Attribute nonuniform

Silence the non uniform inheritance warning.

Error qualid not declared.
Error qualid is already a coercion.
Error Funclass cannot be a source class.
Error qualid is not a function.
Error Cannot find the source class of qualid.
Error Cannot recognize class as a source class of qualid.
Error Found target class ... instead of ...
Warning qualid does not respect the uniform inheritance condition.

The test for ambiguous coercion paths may yield false positives involving the coercion qualid. Use the nonuniform attribute to silence this warning.

Warning New coercion path ... is ambiguous with existing ...

The check for ambiguous paths failed. The paths for which this check fails are displayed by a warning in the form [f₁;..;fₙ] : C >-> D.

The convertibility checking procedure for coercion paths is complete for paths consisting of coercions satisfying the uniform inheritance condition, but some coercion paths could be reported as ambiguous even if they are convertible with existing ones when they have coercions that don't satisfy this condition.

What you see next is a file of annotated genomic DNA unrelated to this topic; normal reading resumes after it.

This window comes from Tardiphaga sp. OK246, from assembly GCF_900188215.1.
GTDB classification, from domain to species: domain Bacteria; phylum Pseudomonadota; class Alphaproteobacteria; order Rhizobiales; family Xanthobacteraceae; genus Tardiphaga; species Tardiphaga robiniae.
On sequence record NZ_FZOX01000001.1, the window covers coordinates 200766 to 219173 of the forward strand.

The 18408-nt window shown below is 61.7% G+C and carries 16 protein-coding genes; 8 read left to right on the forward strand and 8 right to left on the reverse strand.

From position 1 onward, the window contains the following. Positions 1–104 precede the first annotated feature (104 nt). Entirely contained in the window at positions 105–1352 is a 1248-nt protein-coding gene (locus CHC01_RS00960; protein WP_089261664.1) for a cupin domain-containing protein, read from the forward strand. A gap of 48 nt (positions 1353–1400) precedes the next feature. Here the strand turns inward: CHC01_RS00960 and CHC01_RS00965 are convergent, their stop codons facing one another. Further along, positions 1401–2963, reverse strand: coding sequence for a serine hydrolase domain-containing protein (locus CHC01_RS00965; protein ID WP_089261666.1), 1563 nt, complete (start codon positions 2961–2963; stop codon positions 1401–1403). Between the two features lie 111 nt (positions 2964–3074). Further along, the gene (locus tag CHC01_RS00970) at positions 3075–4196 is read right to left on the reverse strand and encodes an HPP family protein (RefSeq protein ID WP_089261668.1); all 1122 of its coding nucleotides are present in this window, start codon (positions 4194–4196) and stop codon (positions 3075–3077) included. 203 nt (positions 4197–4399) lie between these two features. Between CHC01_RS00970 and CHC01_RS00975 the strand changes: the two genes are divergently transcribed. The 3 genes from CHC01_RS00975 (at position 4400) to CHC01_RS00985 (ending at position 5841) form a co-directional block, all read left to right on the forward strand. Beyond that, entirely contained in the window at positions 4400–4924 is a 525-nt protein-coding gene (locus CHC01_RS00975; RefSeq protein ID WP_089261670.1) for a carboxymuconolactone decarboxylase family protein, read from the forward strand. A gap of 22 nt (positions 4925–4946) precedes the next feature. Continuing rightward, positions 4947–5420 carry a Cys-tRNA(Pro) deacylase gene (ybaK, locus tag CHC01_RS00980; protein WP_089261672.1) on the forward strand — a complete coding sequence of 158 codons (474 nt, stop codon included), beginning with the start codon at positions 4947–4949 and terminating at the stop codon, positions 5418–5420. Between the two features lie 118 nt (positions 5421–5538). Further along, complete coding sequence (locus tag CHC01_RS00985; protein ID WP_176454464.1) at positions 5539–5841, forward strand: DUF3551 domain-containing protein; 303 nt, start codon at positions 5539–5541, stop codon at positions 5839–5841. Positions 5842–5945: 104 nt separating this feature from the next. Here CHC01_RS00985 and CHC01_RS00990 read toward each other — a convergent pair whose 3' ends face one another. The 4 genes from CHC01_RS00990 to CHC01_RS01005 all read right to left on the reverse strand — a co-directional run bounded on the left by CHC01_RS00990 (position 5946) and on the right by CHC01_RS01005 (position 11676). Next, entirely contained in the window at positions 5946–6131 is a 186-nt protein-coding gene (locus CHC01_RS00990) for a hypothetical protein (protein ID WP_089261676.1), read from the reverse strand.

Warning ... is not definitionally an identity function.

If a coercion path has the same source and target class, that is said to be circular. When a new circular coercion path is not convertible with the identity function, it will be reported as ambiguous.

Some objects can be declared as coercions when they are defined. This applies to assumptions and constructors of inductive types and record fields. Use :> instead of : before the type of the assumption to do so. See of_type.

Command Identity Coercion ident : class >-> class

If C is the source class and D the destination, we check that C is a constant with a body of the form fun (x₁:T₁)..(xₙ:Tₙ) => D t₁..tₘ where m is the number of parameters of D. Then we define an identity function with type forall (x₁:T₁)..(xₙ:Tₙ)(y:C x₁..xₙ),D t₁..tₘ, and we declare it as an identity coercion between C and D. See below for an example.